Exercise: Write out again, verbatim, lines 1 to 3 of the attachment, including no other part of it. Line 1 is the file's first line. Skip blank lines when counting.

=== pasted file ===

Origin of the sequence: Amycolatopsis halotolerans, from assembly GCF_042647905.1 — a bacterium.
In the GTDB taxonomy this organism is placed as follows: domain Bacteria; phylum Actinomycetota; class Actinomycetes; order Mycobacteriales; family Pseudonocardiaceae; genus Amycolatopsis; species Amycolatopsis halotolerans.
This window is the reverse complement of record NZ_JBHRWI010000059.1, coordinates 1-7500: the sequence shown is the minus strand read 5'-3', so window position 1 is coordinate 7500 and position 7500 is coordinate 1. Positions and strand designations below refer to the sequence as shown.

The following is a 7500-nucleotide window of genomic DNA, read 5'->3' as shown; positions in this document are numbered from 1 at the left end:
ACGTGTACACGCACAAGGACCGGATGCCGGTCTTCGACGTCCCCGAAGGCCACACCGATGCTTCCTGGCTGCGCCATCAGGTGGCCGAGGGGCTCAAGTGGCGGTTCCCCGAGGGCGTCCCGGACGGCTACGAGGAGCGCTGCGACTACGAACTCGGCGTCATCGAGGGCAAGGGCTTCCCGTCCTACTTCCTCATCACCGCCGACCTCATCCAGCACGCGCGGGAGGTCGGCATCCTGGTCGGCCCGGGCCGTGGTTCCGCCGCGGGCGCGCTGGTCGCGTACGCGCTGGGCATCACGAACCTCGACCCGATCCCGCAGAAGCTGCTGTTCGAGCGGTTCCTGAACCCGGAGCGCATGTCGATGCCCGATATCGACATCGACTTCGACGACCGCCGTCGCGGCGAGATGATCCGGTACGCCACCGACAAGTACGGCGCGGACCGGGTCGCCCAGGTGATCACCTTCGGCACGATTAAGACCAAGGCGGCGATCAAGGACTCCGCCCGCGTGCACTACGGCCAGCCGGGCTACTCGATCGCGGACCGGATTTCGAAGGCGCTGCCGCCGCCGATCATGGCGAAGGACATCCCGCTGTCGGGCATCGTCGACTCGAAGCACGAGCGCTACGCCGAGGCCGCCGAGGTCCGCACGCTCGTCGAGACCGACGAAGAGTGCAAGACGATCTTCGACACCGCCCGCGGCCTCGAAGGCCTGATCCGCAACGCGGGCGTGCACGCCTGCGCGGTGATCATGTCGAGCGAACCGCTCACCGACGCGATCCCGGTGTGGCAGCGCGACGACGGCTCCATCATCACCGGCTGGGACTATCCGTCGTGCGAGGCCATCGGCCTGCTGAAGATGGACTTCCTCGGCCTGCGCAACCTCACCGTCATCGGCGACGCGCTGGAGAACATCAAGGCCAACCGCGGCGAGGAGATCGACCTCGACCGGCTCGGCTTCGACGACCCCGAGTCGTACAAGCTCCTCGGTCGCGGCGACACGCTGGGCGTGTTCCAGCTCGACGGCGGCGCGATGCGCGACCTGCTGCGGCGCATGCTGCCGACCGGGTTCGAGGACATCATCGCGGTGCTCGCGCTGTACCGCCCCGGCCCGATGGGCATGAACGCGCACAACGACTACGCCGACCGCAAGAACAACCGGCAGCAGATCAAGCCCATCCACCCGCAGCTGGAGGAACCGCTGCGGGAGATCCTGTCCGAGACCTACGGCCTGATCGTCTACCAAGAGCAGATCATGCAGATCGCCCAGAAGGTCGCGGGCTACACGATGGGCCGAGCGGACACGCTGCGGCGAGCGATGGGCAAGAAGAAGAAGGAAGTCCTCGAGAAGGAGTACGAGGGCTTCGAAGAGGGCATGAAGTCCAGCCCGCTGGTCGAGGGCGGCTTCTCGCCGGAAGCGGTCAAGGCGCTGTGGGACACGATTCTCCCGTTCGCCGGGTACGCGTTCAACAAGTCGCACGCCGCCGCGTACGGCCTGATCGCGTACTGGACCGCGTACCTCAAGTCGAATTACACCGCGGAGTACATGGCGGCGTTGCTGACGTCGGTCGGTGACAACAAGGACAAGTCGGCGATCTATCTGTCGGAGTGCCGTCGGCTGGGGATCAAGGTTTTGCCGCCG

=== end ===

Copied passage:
Origin of the sequence: Amycolatopsis halotolerans, from assembly GCF_042647905.1 — a bacterium.
In the GTDB taxonomy this organism is placed as follows: domain Bacteria; phylum Actinomycetota; class Actinomycetes; order Mycobacteriales; family Pseudonocardiaceae; genus Amycolatopsis; species Amycolatopsis halotolerans.
This window is the reverse complement of record NZ_JBHRWI010000059.1, coordinates 1-7500: the sequence shown is the minus strand read 5'-3', so window position 1 is coordinate 7500 and position 7500 is coordinate 1. Positions and strand designations below refer to the sequence as shown.